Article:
Verbal Abuse in the workplace

Question to Ask the Workplace Doctors about verbal abuse: when my boss asked where I was at and she replied still at the Dr., he started throwing things and yelling profanities in front of the students and customers.

I am wondering what my rights are regarding the verbal assaults that I endure with my boss. I love what I do but no matter what my teaching partner or I do it is never good enough and he is always going off about something. The last straw was today at work 9/02/08. For the past few months my blood pressure has be a stroke level and I have been having chest pains. I have waited for a consult with a cardiologist for 2 months and my boss was aware of if for several weeks. The office visit took the almost 4 hours and after the appointment I had to return to school/office to gather some personal items. He screamed at me about being gone so long. Earlier in the afternoon, I talked to my co-worker, who was covering for me, I kept her updated on what was going on at the Dr. when my boss asked where I was at and she replied still at the Dr. he started throwing things and yelling profanities in front of the students and customers. I love teaching cosmetology and my students but part of my health problems may be coming from my boss. More went on and I have witnesses as to the many times he goes off on these tirades against my co-worker and myself.I did talk to him by phone after work and told him that I did not appreciate being yelled at today and he informed me that he was not yelling and didn’t do anything wrong. Please advise!!!!!!!!!!!!!! Do I have legal rights and where or how do I begin?

Signed, Yelled At

Dear Yelled At:

To the best of my knowledge you have no legal rights, but to learn if your particular situation might touch on an aspect that is legal, you can consult with a local attorney, usually a first consultation is without a fee. Legal matters in the workplace most often pertain to discrimination of one sort or other. Your case appears to be a boss who is a bully with a short fuse. Throwing things borders on a threat and/or injury so you might have a case, but I doubt it unless your boss threatens physical harm or actually hits you. Your health problems certainly are not helped by the kind of abuse you describe. Can you change a boss who has a habit of yelling and sometimes explodes throwing things? That too is doubtful. Is it worth a try? Since you like your job and all of us need work, trying is better than voting with your feet; something that you might have to do. So if you want to try, confrontation likely is the approach you must take and you will need to put the hope out of your head that you can have an attorney speak for you.1. Recall several times over the past weeks your boss has criticized you and your coworker abusively. Note what, when, and the specific language used to the best of your memory. 2. Review your policy book, if you have one, for any statements about bring a grievance. Also investigate who owns your place cosmetology school. You don’t say if your boss is owner, but even if he is, there might be other investors.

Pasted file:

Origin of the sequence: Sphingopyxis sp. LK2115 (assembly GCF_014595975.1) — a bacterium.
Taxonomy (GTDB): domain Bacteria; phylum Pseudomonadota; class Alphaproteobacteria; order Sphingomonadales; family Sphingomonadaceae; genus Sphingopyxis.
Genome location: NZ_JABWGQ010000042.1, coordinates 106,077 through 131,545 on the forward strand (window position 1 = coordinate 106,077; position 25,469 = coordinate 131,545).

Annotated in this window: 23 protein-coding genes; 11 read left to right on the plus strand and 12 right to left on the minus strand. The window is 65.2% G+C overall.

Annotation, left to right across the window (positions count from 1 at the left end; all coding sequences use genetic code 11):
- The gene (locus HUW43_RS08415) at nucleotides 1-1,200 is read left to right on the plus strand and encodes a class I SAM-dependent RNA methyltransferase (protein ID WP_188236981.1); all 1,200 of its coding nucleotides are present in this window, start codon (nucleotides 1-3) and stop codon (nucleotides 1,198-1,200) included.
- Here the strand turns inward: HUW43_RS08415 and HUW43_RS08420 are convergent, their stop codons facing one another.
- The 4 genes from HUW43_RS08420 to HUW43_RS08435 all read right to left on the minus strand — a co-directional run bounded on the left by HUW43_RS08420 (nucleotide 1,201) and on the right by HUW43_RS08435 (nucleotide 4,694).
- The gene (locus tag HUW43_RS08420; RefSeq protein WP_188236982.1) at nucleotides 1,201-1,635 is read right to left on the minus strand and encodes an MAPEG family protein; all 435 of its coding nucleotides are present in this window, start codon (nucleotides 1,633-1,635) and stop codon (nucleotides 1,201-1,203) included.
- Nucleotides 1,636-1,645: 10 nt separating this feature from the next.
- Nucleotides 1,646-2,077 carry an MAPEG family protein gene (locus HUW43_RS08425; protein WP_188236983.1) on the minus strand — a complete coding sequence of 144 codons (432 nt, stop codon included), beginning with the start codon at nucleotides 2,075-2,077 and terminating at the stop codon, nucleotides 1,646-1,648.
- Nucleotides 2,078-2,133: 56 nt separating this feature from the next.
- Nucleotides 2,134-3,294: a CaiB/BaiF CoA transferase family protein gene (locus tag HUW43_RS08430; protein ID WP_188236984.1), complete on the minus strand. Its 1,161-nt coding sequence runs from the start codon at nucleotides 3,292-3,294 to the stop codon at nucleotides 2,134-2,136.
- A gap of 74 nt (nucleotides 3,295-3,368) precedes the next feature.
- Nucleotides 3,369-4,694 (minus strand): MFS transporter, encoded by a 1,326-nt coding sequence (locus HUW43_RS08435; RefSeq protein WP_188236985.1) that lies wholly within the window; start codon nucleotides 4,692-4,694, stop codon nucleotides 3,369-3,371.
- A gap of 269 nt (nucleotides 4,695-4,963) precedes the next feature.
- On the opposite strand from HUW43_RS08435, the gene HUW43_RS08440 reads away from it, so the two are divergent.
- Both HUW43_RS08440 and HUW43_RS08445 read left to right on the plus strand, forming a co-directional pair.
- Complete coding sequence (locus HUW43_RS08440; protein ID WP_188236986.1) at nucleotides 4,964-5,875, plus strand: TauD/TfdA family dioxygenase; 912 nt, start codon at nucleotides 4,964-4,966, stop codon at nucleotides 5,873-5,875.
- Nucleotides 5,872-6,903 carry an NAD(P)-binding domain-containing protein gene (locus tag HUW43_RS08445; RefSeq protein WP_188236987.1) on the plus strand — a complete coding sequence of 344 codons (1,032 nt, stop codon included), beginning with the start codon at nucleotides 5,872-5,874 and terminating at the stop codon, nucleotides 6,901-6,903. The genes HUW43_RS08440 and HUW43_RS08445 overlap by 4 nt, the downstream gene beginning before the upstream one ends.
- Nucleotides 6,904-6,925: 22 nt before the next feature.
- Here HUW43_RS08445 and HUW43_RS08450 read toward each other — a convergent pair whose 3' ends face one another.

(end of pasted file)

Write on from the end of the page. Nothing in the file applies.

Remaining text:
You might want to tell your boss that you think his boss needs to know that he is out of control. 3. Prepare a list of communication dos and don’ts you want in your workplace; particularly with respect to getting assignments and receiving criticism. For example a Dos might be: Greet each other by name. Keep each other informed about what is going on with respect to students’ progress. Speak slowly when giving instructions. Check in and out with the boss. To be thanked and applauded for good work. Weekly meetings to talk about how things are going. Don’ts might be: If some thing wrong has occurred and needs correcting, speak to that individual in private. Before giving criticism, ask about what happened. Don’t yell. Don’t throw things. Make several copies of this list. 4. Schedule a meeting with your boss. Find a time that allows for a one-on-one conversation. Enlist your coworker in this meeting if she is disturbed as you are and wants to join you.Up front, state that you have requested this meeting because you are unhappy about your boss-bossed relationship. Also say that you are committed to making your school success and that it is apparent that your boss is not happy with the way things have been going. Ask what specifically he is displeased about. Follow that with proposing that you want to boss-bossed communication that is mutually effective; polite, positive, and clear. Use your judgment about what to do next. You might want to present the list of dos and don’ts and talk with him about those that sound reasonable to him.

Get a commitment to civil communication. Schedule a follow up session in two or three weeks to monitor how well the dos and don’ts have been followed. Work is hard enough without verbal abuse. You are upset enough to write us, and now you have some suggestions. Do they make sense? Don’t gossip and obsess about how you are treated. That will only make you feel worse. Either speak up assertively, bite your tongue, or seek work where you don’t have a bully boss. There are good places to work and most places will be better if we work with the attitude that working together with hands, head, and heart takes and makes big WEGOS.

William Gorden